“The SDGs provide a common language and shared focus for those using sport to promote development, as this work has often been poorly coordinated or operated in silos. This may help to unite the diverse range of actors across the sport for development field, the broader sport sector and the larger international development cooperation sector that may use sport for development.

“The SDGs can also contribute to more consistent and rigorous standards of programme design, delivery and implementation. This may help the sector move from the success of individual projects and organisations – in which some sport for development initiatives work for some people, in some places, sometimes – to broader collective impact at scale which can influence policy and investments. Increased alignment to the SDGs and improved measurement of sport’s contributions will allow stakeholders to better determine the value and viability of investments in sport for development. This will mean that sport is no longer seen as a ‘nice to have’ if it can show real impact in targeted areas and SDGs.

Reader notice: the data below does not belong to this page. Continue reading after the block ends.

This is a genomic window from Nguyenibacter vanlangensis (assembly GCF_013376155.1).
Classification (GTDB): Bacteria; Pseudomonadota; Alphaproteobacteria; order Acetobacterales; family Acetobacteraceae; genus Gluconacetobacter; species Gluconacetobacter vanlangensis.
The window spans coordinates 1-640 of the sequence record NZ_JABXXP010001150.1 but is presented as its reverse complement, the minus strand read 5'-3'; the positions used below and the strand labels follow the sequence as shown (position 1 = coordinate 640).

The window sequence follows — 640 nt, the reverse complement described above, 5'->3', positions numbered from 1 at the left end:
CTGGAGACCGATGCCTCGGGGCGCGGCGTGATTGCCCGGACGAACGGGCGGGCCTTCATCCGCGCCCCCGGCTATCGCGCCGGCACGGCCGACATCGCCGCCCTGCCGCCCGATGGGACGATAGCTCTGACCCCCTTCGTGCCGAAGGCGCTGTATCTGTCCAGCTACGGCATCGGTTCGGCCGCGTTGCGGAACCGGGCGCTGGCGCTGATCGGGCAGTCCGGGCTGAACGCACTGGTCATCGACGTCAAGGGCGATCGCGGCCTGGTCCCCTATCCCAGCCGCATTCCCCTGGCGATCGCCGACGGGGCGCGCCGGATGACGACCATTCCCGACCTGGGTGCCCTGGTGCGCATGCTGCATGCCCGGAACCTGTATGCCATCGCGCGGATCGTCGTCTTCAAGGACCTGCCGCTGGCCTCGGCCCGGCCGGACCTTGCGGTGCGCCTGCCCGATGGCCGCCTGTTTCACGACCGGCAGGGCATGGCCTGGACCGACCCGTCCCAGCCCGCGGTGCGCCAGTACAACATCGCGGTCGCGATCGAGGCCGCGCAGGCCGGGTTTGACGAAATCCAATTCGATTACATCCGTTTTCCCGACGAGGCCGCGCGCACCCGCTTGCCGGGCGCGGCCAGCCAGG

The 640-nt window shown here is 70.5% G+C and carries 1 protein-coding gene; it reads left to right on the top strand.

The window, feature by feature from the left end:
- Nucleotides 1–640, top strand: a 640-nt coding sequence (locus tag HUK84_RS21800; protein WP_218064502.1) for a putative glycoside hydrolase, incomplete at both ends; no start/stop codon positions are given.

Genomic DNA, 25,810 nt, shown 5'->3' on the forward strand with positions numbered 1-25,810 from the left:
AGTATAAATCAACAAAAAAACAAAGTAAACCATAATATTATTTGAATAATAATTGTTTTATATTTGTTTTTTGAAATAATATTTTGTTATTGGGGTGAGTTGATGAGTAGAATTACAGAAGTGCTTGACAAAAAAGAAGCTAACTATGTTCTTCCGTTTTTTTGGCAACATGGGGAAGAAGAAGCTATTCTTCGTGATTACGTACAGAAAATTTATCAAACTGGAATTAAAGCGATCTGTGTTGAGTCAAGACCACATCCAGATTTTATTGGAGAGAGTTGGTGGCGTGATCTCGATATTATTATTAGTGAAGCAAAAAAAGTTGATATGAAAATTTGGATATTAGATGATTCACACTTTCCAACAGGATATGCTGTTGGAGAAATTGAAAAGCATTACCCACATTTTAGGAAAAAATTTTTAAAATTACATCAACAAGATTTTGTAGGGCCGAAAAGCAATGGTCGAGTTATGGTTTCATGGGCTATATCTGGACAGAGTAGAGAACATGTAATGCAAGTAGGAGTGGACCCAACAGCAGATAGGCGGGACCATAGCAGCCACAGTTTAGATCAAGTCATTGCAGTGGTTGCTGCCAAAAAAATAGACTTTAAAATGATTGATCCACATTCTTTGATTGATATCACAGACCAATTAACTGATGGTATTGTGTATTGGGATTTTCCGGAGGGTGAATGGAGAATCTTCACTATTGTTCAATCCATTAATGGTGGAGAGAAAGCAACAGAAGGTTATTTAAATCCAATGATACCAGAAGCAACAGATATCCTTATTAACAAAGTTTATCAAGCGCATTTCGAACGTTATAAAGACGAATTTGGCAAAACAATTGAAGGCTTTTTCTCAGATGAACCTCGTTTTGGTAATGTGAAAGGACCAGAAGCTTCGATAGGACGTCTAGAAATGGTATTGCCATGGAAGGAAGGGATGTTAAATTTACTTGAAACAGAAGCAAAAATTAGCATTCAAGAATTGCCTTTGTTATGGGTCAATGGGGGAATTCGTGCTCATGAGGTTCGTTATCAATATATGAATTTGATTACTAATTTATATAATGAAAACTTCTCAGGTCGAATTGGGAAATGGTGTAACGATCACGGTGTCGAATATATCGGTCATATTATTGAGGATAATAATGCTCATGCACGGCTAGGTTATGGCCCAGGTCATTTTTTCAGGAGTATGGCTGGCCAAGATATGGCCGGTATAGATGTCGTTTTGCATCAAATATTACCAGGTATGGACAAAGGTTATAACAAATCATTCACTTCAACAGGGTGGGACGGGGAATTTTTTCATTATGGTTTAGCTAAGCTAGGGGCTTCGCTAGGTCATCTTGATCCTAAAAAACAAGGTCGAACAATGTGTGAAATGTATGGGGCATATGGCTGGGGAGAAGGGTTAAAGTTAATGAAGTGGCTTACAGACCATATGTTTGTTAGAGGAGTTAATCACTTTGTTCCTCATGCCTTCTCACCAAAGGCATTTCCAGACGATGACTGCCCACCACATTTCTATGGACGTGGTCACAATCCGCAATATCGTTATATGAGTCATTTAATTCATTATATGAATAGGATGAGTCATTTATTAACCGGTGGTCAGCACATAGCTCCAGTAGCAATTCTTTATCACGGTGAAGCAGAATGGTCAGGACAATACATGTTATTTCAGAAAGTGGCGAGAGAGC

“I am pleased to announce that in partnership with the Commonwealth Secretariat, the International Platform on Sport and Development (sportanddev) has created a dedicated section on our website on sport and the SDGs and a recent sub-section on measuring the contribution of sport to the SDGs, a topic which is guided by the Kazan Action Plan.

“We have also developed an open-access online global course on sport for sustainable development in partnership with the Commonwealth Secretariat and the Australian government. The course contains guidance and resources on how to design, deliver and evaluate sport policies and programmes in order to contribute to the SDGs. We have had over 3,000 participants from over 160 countries join the first course run – and the course is still open and free of charge. It will run until the end of 2020, with an updated version to be launched in early 2021.”